The RADD is necessary to activate linkage with the DSG signal path to the cable modem termination system (CMTS).
Next, add and activate a carousel mechanism, for sending out applications over a common download scheme. Motorola's carousel generates an MPEG-compliant transport stream containing OCAP applications. It also loads unbound applications.
On the device side, make sure you have a set-top or consumer electronics device that contains a compliant OCAP middleware stack. OCAP stacks for set-tops are available from third-party providers, such as Vidiom, Alticast, and others, or, ask your supplier for their recommendation. Most CE devices will come with their own stack.
On the CE side, four manufacturers will likely be first-to-market with digital TVs that contain a two-way CableCARD slot, and an OCAP stack: LG Electronics, Panasonic, Samsung, and Thomson. Those four companies signed a CableLabs license known as the Cable Host Interface Licensing Agreement, or CHILA. That means they're working closely with the industry to develop compliant products.
All "existing" digital video applications–the electronic program guide, the on-demand ordering system, etc.– must necessarily be recoded in the Java programming language, in order to run in an OCAP host environment. That work began several years ago; check with extant suppliers to make sure you're ready there.Getting OCAP-ready in an SA environment
Scientific Atlanta's to-do-for-OCAP list also starts in the headend. Its controller, known as the DNCS, for Digital Network Control System, needs a bump to version 4.0 or higher for OCAP activities and a required object carousel, company officials say.
Next, add the object carousel–a replacement, essentially, for the company's "broadcast file system," or BFS. The carousel works by playing out Java-based applications (OCAP is Java-based) over the XAIT signal mechanism.
On the device side, SA is readying a version of its 8300 HD set-top to contain a CableCARD slot. Some fielded 8300s contain enough memory and processing power to support OCAP and existing applications, executives say.
That matters because whatever is running on the non-OCAP boxes in the field, needs to run just as well on OCAP-grade devices.How 'real' is OCAP?
There's a well-known nugget of industry wisdom that says this: If an effort isn't tagged by an MSO as corporate priority one, two or three, it doesn't happen– even if it's lucrative (witness business services).
Has OCAP made it into the coveted top-three priority–or does it get tagged as "interesting"? (In the language of priorities, "interesting" is usually not a compliment.)
"We're pretty well committed that OCAP becomes the next project," said Brian Roberts, chief executive of Comcast, to a room filled with financial analysts this spring. "We had a vision of on-demand, and simulcast, and now HD-on-demand. OCAP is the next leg."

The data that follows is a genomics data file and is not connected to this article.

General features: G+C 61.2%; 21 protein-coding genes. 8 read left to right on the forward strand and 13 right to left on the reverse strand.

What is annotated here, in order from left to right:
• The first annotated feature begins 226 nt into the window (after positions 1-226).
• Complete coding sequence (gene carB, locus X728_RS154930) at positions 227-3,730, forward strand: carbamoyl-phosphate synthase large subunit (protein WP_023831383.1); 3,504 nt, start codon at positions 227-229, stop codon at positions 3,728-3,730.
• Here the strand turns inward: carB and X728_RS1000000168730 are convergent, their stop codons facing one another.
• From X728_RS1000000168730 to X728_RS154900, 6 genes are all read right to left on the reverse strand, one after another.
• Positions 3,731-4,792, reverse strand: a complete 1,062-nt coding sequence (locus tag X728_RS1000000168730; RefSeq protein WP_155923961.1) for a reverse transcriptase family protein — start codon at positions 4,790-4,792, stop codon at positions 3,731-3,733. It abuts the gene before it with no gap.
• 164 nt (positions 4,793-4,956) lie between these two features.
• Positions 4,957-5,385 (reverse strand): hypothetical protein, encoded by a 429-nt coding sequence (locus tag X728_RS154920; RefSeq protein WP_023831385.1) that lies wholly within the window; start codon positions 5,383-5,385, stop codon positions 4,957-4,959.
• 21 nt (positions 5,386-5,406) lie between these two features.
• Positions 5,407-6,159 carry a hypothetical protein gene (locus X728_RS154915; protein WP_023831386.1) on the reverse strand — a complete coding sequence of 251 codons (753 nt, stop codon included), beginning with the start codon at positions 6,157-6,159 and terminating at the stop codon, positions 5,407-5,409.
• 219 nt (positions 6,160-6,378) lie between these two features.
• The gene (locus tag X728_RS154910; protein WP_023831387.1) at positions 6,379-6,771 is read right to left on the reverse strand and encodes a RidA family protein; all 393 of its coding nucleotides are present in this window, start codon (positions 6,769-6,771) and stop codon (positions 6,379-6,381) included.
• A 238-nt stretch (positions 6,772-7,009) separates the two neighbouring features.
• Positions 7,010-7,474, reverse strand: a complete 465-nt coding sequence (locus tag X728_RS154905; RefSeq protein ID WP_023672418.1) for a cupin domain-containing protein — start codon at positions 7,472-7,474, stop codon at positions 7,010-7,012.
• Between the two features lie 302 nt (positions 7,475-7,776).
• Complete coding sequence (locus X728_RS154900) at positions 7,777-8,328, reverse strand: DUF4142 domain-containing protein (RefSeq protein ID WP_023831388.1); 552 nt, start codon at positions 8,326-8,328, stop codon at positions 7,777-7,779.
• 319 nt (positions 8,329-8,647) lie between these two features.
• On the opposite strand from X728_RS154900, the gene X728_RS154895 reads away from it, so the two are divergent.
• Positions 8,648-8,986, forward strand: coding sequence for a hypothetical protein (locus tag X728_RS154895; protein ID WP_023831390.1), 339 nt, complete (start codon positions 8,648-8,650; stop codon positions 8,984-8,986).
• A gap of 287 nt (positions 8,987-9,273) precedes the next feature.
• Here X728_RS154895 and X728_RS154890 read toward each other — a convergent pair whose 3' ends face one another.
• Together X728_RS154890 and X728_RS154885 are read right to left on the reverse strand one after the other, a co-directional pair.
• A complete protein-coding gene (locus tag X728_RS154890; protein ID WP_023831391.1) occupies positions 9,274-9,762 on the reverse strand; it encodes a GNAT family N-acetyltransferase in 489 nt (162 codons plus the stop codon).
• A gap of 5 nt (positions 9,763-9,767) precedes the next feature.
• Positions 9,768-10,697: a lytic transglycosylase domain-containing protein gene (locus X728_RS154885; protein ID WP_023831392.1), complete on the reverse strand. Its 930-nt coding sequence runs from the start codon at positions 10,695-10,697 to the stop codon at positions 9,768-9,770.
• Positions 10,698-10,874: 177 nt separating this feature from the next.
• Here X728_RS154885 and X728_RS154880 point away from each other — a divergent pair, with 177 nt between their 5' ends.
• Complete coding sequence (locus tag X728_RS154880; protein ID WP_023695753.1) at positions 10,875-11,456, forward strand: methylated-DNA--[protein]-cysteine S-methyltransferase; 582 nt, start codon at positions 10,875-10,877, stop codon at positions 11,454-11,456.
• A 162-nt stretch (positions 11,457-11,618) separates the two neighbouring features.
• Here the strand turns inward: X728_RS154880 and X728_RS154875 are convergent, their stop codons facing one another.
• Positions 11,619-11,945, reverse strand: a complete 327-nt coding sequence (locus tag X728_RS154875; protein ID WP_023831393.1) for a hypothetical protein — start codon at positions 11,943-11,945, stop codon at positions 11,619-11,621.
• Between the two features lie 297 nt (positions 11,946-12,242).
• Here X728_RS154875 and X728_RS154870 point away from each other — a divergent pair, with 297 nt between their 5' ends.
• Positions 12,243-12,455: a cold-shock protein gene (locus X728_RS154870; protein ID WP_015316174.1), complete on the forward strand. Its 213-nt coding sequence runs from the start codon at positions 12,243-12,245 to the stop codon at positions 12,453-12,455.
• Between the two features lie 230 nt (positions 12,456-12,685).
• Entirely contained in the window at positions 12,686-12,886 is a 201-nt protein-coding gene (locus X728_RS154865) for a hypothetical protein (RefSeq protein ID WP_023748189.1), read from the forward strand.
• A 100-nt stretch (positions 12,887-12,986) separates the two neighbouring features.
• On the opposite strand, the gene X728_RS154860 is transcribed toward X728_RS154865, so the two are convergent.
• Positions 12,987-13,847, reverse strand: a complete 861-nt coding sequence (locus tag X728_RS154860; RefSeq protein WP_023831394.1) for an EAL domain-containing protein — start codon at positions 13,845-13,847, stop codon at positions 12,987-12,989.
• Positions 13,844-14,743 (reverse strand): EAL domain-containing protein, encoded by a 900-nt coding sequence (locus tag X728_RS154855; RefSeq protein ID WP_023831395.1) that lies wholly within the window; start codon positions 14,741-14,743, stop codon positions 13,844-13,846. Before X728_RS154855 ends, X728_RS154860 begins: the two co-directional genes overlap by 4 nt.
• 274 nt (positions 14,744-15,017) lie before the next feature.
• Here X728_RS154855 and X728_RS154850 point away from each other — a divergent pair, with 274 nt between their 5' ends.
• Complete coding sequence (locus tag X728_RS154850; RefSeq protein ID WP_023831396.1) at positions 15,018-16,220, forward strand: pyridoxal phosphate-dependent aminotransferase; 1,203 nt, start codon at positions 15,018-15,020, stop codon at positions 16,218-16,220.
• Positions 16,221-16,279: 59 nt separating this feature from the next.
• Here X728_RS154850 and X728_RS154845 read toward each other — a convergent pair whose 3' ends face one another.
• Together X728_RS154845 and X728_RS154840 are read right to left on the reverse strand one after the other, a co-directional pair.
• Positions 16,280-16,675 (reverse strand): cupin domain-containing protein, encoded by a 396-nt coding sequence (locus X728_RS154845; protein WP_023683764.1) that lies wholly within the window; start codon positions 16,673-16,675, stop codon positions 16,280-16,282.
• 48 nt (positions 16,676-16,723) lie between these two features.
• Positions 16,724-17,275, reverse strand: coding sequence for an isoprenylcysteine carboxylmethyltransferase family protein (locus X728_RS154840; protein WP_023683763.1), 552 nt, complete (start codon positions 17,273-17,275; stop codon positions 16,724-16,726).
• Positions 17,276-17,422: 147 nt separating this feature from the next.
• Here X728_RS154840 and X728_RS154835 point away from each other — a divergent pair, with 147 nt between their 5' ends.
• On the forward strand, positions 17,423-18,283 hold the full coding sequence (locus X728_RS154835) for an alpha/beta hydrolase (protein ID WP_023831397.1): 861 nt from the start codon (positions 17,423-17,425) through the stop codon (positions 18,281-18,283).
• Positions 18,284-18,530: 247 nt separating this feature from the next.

Time Warner is similarly committed, with plans not only to launch a nationwide OCAP footprint, but also to launch its digital navigator in an OCAP version. "For OCAP to be useful, everyone has to get behind it," said Glenn Britt, CEO of Time Warner, at the same briefing for analysts. "The cable industry is behind this."
Most operators widely acknowledge OCAP's role in getting to a national, write-once-run-everywhere environment for interactive applications. But they're also counting on it as a way to simplify operations related to code updates on the existing base of digital set-tops.
"What we're starting to see is a growing recognition that even if it wasn't Samsung or other TVs, it's useful just to us, because we have so many different types of set-top boxes," Britt explained. Without something like OCAP, "if you want to change the guide, you have to write separately to each piece of hardware. It's a really tedious thing."
Plus, there's the glint of potential revenues. If the mobile industry is any guide, there's an eventual $100 billion per year or more to be made in serving Java-based applications–games, "location-based" services (making sure your kid really is at the library), information.
And, the Java community is large and growing. More than 1.2 billion cell phones, served by 180 wireless carriers, use Java, according to Sun Microsystems. All forthcoming hi-def DVD recorders that are
Blu-ray are Java-based. OCAP is Java-based. If nothing else, there's precedent, mass and momentum.
Getting to OCAP, like getting to anything else worth doing, probably won't be "cake." Nonetheless, it shows every sign of becoming real, starting next month, and over the next three years.
|Cablevision Systems||Unspecified New York properties|
|Charter Communications||Undisclosed locations|
|Comcast||Boston; Denver; Union, N.J.; Philadelphia|
|Cox Communications||Undisclosed locations|
|Time Warner Cable||Green Bay and Milwaukee, Wis.; Lincoln, Neb.; New York City; Waco, Texas|